What if, for __ days, you devote one-hour-a-day to help a friend in whichever way you can with no expectation to get anything in return.
You can offer a free advice in your respective field of expertise
You can introduce someone to a friend who you think might help them
You can share someone’s work on social media
You can provide a one-hour coaching session
You can help funding a project
You can ___________ ...
Now, what if we ALL did that?
That can create a ripple effect, affecting others on a wider scale.
As the venture capitalist Randy Komisar one said, “It’s easier to win if everybody wants you to win.”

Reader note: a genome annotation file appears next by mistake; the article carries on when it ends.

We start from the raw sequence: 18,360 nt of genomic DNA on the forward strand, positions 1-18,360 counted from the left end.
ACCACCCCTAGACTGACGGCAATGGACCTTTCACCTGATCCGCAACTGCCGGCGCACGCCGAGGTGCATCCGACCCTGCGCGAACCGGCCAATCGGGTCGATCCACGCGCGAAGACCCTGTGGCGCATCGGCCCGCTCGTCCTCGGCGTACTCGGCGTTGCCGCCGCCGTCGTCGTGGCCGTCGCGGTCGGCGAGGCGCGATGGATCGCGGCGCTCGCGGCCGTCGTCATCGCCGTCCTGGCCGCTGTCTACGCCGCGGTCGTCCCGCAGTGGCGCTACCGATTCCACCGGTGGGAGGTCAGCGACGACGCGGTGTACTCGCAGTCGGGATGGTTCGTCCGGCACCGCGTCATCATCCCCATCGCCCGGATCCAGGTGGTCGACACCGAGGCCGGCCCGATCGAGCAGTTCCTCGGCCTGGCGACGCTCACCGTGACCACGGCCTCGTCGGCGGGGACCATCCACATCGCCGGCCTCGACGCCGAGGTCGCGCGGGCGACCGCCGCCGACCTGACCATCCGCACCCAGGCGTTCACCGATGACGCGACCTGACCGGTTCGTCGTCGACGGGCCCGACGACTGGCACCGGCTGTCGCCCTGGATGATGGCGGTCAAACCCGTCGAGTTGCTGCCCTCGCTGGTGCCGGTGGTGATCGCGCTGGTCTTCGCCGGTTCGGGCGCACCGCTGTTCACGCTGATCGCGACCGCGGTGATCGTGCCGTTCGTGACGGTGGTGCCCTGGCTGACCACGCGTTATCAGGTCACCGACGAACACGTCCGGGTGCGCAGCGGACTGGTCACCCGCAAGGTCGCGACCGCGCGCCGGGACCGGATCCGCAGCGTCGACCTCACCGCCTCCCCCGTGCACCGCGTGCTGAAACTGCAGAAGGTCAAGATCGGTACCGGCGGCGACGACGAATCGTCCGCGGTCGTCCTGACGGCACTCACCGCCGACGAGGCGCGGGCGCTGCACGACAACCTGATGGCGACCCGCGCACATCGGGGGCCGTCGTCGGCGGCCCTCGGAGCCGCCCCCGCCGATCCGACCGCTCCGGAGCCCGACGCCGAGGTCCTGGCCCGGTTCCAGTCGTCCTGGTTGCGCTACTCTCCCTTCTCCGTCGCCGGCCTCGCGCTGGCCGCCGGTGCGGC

The world is changing.
Success, nowadays, is not just dependent on skill, talent, and hard work. In our highly inter-connected world, success relates to and is a consequence of how well we interact with others.
Through giving first, we are not only able to demonstrate our unique skills and talents but also to create opportunities for value to flow to us and to others - opportunities that would not have otherwise been available...
Here's how I like to look at it:
Every time we meet another individual, we get to make a choice: We can either try to squeeze as much value as we can out of them or alternatively, we can add value to their life without any expectations of what we'll get back.
What choice will you make?
Tal Gur is an impact-driven entrepreneur, author, and investor. After trading his daily grind for a life of his own daring design, he spent a decade pursuing 100 major life goals around the globe. His journey and most recent book, The Art of Fully Living - 1 Man, 10 Years, 100 Life Goals Around the World, has led him to found Elevate Society.